He was looking for someone—he wasn’t sure whom—but he was surveying the crowd. Many on the main floor had their arms outstretched as if to say “Me! Pick me!” He suddenly stopped his search and pointed towards a cluster of people about seventy feet from the stage and signaled for a particular person. The crowd grabbed a guy, and hoisted him up and were going to “hand pass” him over the sea of people to the stage.
Bono wildly signaled No! No!...not that one. Then pointing again as if to say Yes, THAT one! Suddenly, pushed up over the throng, I saw a spiky punk. As she was being shuttled by enthusiastic hands towards the stage, I looked at my friends down my row, and we all simultaneously said, “it’s that punk girl from outside at the pay phones!”
Once she was pushed up over the barricades onto the stage, it became apparent to everyone in the building that Bono had chosen the most undesirable person he could find. Someone that most would turn away from. Someone who would choose that alienation as opposed to being vulnerable.
As the band continued playing the throbbing riff over and over, Bono took her by the hand, meekly whispered in her ear, and then, like a complete gentleman on prom night, he began to slow dance with her—his right arm around her back, and the other holding her right arm aloft so sweetly. Slow, unhurried, tiny lock steps between the two moved them in a small circle. She slipped her arms around his shoulders and leaned into his neck. He embraced her so tenderly, and they rocked quietly back and forth to the somber beat. After about thirty seconds, it became obvious that she had started crying…her shoulders heaving, her whole body vibrating in deep sobs. She was now leaning heavily into Bono, and he kept them gently swaying.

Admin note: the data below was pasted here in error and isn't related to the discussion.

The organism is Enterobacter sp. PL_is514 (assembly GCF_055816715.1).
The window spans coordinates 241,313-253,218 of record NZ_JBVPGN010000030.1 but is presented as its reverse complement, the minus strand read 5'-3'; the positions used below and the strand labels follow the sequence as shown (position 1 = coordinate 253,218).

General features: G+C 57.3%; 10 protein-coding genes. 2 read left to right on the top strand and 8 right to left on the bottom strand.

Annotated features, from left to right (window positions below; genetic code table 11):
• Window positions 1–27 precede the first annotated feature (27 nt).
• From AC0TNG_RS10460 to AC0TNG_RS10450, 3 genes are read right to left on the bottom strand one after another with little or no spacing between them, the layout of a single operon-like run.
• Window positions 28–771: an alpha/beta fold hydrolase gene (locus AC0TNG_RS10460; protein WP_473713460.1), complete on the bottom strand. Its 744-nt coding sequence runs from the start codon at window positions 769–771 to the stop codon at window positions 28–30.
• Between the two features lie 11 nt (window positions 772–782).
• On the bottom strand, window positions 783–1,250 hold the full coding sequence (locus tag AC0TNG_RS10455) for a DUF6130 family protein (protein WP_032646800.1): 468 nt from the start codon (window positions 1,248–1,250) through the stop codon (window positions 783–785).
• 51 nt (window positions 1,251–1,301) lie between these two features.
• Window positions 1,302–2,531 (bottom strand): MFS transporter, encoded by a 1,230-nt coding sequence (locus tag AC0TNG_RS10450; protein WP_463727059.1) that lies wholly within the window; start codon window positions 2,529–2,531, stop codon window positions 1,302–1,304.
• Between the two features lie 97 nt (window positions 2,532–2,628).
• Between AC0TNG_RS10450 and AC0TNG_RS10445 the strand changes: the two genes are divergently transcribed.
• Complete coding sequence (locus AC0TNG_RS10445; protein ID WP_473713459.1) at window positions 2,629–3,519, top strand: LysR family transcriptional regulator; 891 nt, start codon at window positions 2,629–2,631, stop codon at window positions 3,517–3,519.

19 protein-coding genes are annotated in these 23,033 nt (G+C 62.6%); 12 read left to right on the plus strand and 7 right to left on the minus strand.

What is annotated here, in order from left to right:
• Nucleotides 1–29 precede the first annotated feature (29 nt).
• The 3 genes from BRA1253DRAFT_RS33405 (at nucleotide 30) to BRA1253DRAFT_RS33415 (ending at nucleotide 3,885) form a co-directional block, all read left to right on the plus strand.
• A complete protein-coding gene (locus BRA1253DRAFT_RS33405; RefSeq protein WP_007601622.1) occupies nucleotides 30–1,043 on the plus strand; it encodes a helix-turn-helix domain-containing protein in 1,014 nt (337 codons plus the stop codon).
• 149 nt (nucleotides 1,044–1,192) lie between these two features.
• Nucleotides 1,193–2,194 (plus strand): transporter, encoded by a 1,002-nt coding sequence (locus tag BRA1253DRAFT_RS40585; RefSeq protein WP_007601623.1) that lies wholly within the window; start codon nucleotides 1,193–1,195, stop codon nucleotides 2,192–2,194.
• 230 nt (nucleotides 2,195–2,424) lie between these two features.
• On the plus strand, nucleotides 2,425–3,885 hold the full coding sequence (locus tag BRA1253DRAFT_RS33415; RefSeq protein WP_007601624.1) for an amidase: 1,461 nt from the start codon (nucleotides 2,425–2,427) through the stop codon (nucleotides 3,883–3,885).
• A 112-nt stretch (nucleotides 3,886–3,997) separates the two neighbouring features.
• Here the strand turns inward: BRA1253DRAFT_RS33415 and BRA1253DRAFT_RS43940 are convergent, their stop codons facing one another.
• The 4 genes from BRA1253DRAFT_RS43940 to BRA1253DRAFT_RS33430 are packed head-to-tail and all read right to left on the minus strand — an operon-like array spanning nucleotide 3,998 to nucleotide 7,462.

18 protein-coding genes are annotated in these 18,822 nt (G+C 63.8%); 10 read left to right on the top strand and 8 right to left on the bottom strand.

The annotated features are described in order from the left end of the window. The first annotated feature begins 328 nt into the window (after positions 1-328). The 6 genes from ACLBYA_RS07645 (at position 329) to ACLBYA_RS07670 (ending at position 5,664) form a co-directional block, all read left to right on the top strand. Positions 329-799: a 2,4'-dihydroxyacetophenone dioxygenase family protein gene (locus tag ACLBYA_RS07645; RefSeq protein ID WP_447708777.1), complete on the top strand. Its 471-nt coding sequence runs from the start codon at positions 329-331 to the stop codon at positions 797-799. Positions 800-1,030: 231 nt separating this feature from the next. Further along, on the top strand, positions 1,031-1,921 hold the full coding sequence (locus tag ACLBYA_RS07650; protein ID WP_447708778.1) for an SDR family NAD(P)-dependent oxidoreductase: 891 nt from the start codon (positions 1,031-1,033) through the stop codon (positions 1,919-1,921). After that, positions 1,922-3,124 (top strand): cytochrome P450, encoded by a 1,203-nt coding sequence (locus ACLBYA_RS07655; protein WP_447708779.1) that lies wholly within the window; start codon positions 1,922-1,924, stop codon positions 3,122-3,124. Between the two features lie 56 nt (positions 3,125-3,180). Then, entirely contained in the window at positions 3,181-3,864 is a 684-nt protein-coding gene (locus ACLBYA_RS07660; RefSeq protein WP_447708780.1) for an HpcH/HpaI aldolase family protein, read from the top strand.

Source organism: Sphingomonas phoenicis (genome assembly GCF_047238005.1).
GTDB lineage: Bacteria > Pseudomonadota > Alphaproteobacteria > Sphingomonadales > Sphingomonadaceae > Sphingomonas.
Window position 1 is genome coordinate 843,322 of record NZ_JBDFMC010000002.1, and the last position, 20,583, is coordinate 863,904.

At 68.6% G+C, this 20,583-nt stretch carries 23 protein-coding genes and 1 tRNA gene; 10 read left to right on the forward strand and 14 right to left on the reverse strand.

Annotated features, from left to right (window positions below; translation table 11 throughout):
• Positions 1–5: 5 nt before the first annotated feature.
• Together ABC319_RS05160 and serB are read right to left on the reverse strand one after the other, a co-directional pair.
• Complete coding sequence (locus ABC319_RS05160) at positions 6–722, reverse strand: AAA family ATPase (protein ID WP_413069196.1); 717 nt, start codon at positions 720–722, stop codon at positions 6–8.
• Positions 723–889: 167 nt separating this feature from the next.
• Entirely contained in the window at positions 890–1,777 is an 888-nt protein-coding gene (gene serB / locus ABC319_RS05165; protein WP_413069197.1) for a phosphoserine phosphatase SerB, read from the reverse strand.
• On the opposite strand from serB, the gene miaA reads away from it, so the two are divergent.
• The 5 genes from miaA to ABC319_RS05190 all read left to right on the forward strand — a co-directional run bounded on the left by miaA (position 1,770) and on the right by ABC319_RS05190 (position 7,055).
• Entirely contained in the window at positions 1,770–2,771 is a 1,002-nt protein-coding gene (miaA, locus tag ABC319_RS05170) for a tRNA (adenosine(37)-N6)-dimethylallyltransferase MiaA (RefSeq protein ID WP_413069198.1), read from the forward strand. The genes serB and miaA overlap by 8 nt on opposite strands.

I looked through flooded eyes at others in my row. All of my friends were crying, too. I looked behind me to see people wiping their cheeks and chins. I surveyed everywhere around, and it was the same. I looked out to the sound/light riser where Bono’s dad and Mrs. King were seated, and they were weeping and dabbing their faces with handkerchiefs. It is twenty-six years later, and I’m still reduced to tears as I type this.
That was one of the holiest moments I have ever experienced. The crowd, which had been a surging cacophony of rock celebration just a few minutes earlier, was utterly hushed—enraptured by this redemptive dance.
After perhaps another minute, Bono stopped their movement, and placed his hands on her shoulders, holding her out at arm’s length in a strong, admiring, kind gaze. Again he pulled her close and whispered into her ear. Having gotten to know Bono during those early tours, and from what I gleaned from other associates who know him well, I imagine he told her something along the lines of “You know, you don’t have to try so hard. I love you, and so does Jesus. There are others who want to love you. Let ‘em…it’ll be alright.”
He then took her hand like she was royalty, and led her regally over to the side of the stage where he instructed the stage manager to get her safely back to her seat. The charismatic singer turned to Edge, Larry, and Adam cranked his fist several times and they launched headlong back into the primary rhythm. He exclaimed with all the power he could muster, and we joined in full-throated accompaniment…
Let it go
And so fade away
To let it go
And so fade, fade, fade away
I'm wide awake
I'm wide awake
I'm not sleeping
Oh, no no
This wasn’t a dream. We witnessed God in action. We all sang along through tear streaked faces, many of us with a catch in our throat. But we did sing. I believe the Holy Spirit was so thick in the Omni that night that you could almost reach out and touch it.
God most certainly did something wonderful for that girl. I often wonder how her life changed from that point forward. As for the other 17,000 in the arena, I wonder if they are still impacted by that moment as I am.
As for me, I do know this—I will never forget how God reminded me that even the most off-hand prayer that I offer can sometimes have dramatic consequences. He wanted me to know that even half-hearted intercessions for strangers are sometimes part of the fuel needed for His redemptive energy to spark into action. I need to remember this always.
It was indeed a divine appointment that I will treasure. It causes me to be wide awake—not sleeping—in anticipation of what He can and will do if I make myself available.